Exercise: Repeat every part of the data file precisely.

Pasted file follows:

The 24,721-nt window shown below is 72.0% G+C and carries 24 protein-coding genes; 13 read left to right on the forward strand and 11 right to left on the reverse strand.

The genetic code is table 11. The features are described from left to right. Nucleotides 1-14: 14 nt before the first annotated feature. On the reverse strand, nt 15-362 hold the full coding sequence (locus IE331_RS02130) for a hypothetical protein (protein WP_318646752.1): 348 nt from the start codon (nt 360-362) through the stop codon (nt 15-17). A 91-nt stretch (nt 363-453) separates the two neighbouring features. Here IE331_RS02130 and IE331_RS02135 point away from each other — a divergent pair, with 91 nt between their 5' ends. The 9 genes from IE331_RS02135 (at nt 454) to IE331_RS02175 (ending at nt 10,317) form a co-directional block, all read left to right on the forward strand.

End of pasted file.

The 24,721-nt window shown below is 72.0% G+C and carries 24 protein-coding genes; 13 read left to right on the forward strand and 11 right to left on the reverse strand.

The genetic code is table 11. The features are described from left to right. Nucleotides 1-14: 14 nt before the first annotated feature. On the reverse strand, nt 15-362 hold the full coding sequence (locus IE331_RS02130) for a hypothetical protein (protein WP_318646752.1): 348 nt from the start codon (nt 360-362) through the stop codon (nt 15-17). A 91-nt stretch (nt 363-453) separates the two neighbouring features. Here IE331_RS02130 and IE331_RS02135 point away from each other — a divergent pair, with 91 nt between their 5' ends. The 9 genes from IE331_RS02135 (at nt 454) to IE331_RS02175 (ending at nt 10,317) form a co-directional block, all read left to right on the forward strand.